The first time I wore this hat was to a “Crazy Socks and Hats” New Year’s Eve party. I was in my 20s. I had bought this hat at a department store, but never worn it (as has been the case with so many of my hats through the years). I figured it was the closest thing I had to a crazy hat.
I’m not sure why I disregarded the vintage hats I had at that time, such as The Pink Hat with Roses. They probably would have made more of a splash than this one. Maybe I just wanted an occasion to wear this hat.
The people giving the party were friends of my older brother. He lived in the same town as I did, and we used to hang out in bars in downtown Palo Alto together. Sometimes other friends came, but sometimes it was just him and me. He knew bartenders and had made friends with some regulars. In one pub, when a great song came on the jukebox, the group of us would sing along. To this day, Squeeze’s “Tempted” reminds me of the Rose and Crown. I would never have had to courage as a young woman to go to those bars and pubs alone, but with my older brother in the bar I felt safe.
So the first time I wore this hat, I was dancing with a bunch of my brother’s friends on New Year’s Eve, shoeless, like everyone else, so I could show off my silver-threaded socks.
I’ve worn a few other hats on New Year’s Eve through the years, most recently The Lilac Parkhurst Hat at a scarily huge bonfire in the city park a few years ago.
After debuting as New Year’s Hat, this hat over the years has become my Christmas Eve hat. The red plaid band and bow make a subtle Christmas statement, and since it’s wool, it’s a good winter hat. This year I wore it on a rainy Sunday before Christmas. But maybe I’ll wear it again on New Year’s Eve, for auld lang syne.
Wishing all of you a happy 2020!
I met my husband on a job interview for a job I didn’t get. As the project lead of that group, he was one of the people interviewing me. Though that group didn’t hire me, they passed along my resume to another manager in the organization, who did hire me as a project lead in her group. So instead of working for my future husband, I became his peer. Since we would never have dated if he was leading my work, I’ve always been grateful I didn’t get the first job I interviewed for.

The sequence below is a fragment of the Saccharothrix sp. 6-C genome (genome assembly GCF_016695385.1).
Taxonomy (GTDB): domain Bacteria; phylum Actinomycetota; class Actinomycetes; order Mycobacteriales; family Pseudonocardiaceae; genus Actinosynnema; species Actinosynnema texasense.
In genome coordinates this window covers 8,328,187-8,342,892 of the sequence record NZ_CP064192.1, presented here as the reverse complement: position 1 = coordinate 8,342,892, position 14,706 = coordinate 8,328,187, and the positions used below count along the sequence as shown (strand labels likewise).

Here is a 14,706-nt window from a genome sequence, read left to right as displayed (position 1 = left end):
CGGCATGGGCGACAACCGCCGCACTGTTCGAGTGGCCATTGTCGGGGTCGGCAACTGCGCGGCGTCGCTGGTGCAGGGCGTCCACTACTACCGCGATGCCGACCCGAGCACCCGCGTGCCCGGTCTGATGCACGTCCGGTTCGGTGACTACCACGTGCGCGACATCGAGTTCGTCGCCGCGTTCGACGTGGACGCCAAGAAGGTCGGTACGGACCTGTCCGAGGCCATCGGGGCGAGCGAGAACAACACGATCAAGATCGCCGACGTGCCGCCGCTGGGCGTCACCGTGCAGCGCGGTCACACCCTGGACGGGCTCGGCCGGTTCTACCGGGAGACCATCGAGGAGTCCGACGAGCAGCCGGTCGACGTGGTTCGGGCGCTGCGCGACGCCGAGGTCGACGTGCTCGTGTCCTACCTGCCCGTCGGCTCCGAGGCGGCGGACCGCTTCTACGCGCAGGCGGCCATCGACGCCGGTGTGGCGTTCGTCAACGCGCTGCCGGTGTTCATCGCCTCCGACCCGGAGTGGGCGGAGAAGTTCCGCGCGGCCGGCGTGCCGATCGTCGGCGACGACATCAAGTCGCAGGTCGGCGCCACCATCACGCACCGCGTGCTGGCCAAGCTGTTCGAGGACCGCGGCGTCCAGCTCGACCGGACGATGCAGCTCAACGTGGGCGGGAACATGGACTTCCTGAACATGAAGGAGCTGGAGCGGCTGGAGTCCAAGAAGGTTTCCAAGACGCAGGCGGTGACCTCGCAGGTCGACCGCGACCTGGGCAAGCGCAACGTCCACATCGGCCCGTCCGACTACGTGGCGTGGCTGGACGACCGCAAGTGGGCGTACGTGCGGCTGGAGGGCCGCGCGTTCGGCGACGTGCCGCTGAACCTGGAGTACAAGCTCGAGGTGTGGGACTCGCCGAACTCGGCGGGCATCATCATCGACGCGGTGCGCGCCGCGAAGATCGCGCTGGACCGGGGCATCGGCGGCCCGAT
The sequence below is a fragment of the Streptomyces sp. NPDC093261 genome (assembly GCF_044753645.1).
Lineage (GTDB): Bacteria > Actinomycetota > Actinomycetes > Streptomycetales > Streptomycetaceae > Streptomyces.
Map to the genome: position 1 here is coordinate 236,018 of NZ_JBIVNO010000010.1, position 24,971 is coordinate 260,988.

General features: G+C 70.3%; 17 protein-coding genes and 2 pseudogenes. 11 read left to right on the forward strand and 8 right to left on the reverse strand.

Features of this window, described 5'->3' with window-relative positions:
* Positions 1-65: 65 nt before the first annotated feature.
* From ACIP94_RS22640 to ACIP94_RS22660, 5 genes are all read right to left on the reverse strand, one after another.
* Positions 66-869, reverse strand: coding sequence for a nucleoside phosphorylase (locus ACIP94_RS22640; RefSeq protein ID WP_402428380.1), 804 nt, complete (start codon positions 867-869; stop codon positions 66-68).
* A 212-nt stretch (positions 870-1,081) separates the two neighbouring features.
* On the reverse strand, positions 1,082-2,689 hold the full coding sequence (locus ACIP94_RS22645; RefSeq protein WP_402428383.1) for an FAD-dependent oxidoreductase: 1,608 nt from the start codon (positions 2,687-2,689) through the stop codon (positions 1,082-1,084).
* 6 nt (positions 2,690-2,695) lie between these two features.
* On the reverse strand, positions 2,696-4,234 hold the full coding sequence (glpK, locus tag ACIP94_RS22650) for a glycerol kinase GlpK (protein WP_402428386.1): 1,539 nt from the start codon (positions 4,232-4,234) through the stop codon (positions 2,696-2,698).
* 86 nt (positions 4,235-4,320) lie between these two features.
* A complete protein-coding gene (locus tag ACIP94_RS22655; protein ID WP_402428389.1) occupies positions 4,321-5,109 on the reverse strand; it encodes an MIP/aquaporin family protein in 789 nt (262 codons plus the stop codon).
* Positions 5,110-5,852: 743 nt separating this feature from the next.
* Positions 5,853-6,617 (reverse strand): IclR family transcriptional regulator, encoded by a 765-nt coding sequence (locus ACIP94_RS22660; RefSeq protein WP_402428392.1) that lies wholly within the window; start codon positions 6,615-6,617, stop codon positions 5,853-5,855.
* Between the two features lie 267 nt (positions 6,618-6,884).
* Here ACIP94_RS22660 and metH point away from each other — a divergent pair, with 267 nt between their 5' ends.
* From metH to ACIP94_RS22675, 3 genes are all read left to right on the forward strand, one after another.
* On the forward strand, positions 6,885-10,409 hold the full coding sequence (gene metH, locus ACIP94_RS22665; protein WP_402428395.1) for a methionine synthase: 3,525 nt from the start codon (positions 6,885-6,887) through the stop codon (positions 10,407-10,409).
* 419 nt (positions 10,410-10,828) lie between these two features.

We had known each other for about a year before we started going out. At first, we kept the fact that we were dating quiet. Having seen many workplace romances become a source of gossip, especially when they didn’t work out, I didn’t want to be the subject of speculation. We didn’t leave the office together, or go out to lunch every day, or meet up in the coffee room accidentally on purpose.
However, after we had dated a few months, the company got acquired by another, bigger company. We had to decide whether to accept a job with the new company or take a severance package and look for a new job. Both of us decided to quit.
As a send-off before the acquisition, the department took a day trip—sailing from Santa Cruz to Monterey on a chartered sailboat, having lunch on the Monterey wharf, and returning to Santa Cruz in a limo. I wore this hat on that trip. Here's a picture of me in this art fair cloche taking the ship’s wheel with a look of nervousness and delight on my face (I kept thinking of the Gilligan’s Island theme).
For the first time on this trip, Russ and I were a bit more open about hanging out. After all, we would both be leaving the company soon. We sat next to each other at the group lunch. (A couple of people ordered lobster on the company dime, but as a vegetarian I contented myself with pasta).
The next day, back at the office, one of my coworkers commented that Russ and I had spent a lot of time together.
“We’re dating,” I told her, the first time I had said it aloud in the office.
“I thought you two would get together.”
I was surprised. Apart from anything else, I’d had a different boyfriend for part of my time at the company.
“You were single; he was single. I thought something would happen.”
If only it was that easy to find the right person, I remember thinking.
I feel incredibly lucky to have met my husband. Christmas is a time to remember your blessings, and he’s been the greatest blessing of my adult life. This picture is taken in his hometown, in Santa’s Sleigh on the main downtown street.
Wishing you happy holidays!
PS--In this close up of the hat, you can see that the flower decoration is a detachable pin. I've worn it on the Madame X Hat sometimes to jazz it up.
My first Christmas in my first apartment, I bought a tree so tall I had to cut the top off in order to stand it upright in the studio’s one room. That’s how enthusiastic (and clueless) I was, getting my first Christmas tree. I bought lights and more lights for it, distributed the few ornaments I had (gifts from my college roommates, inherited ones from my grandma Alma) and then bought more.